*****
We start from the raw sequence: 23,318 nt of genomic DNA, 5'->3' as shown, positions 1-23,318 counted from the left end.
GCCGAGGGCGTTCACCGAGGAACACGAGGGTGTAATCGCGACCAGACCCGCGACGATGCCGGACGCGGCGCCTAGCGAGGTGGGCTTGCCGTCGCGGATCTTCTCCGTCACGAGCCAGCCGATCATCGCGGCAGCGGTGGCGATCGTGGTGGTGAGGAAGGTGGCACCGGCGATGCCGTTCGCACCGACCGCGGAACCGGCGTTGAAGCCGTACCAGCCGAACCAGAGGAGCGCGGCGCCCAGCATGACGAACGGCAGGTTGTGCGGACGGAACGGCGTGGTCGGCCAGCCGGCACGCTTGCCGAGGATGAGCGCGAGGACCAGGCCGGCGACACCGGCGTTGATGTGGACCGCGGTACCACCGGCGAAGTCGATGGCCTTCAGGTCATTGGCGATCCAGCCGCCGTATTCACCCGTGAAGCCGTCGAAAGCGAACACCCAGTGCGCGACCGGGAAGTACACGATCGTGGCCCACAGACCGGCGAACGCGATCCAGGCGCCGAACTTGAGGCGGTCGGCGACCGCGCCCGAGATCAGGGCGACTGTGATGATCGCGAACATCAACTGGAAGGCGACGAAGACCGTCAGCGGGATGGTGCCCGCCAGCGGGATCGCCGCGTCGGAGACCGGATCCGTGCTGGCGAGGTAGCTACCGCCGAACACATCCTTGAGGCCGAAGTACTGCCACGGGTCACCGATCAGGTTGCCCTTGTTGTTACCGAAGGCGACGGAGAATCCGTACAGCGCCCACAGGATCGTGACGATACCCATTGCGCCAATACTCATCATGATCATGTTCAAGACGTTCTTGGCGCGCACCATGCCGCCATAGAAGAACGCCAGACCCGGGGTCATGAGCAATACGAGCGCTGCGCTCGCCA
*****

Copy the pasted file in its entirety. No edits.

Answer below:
We start from the raw sequence: 23,318 nt of genomic DNA, 5'->3' as shown, positions 1-23,318 counted from the left end.
GCCGAGGGCGTTCACCGAGGAACACGAGGGTGTAATCGCGACCAGACCCGCGACGATGCCGGACGCGGCGCCTAGCGAGGTGGGCTTGCCGTCGCGGATCTTCTCCGTCACGAGCCAGCCGATCATCGCGGCAGCGGTGGCGATCGTGGTGGTGAGGAAGGTGGCACCGGCGATGCCGTTCGCACCGACCGCGGAACCGGCGTTGAAGCCGTACCAGCCGAACCAGAGGAGCGCGGCGCCCAGCATGACGAACGGCAGGTTGTGCGGACGGAACGGCGTGGTCGGCCAGCCGGCACGCTTGCCGAGGATGAGCGCGAGGACCAGGCCGGCGACACCGGCGTTGATGTGGACCGCGGTACCACCGGCGAAGTCGATGGCCTTCAGGTCATTGGCGATCCAGCCGCCGTATTCACCCGTGAAGCCGTCGAAAGCGAACACCCAGTGCGCGACCGGGAAGTACACGATCGTGGCCCACAGACCGGCGAACGCGATCCAGGCGCCGAACTTGAGGCGGTCGGCGACCGCGCCCGAGATCAGGGCGACTGTGATGATCGCGAACATCAACTGGAAGGCGACGAAGACCGTCAGCGGGATGGTGCCCGCCAGCGGGATCGCCGCGTCGGAGACCGGATCCGTGCTGGCGAGGTAGCTACCGCCGAACACATCCTTGAGGCCGAAGTACTGCCACGGGTCACCGATCAGGTTGCCCTTGTTGTTACCGAAGGCGACGGAGAATCCGTACAGCGCCCACAGGATCGTGACGATACCCATTGCGCCAATACTCATCATGATCATGTTCAAGACGTTCTTGGCGCGCACCATGCCGCCATAGAAGAACGCCAGACCCGGGGTCATGAGCAATACGAGCGCTGCGCTCGCCA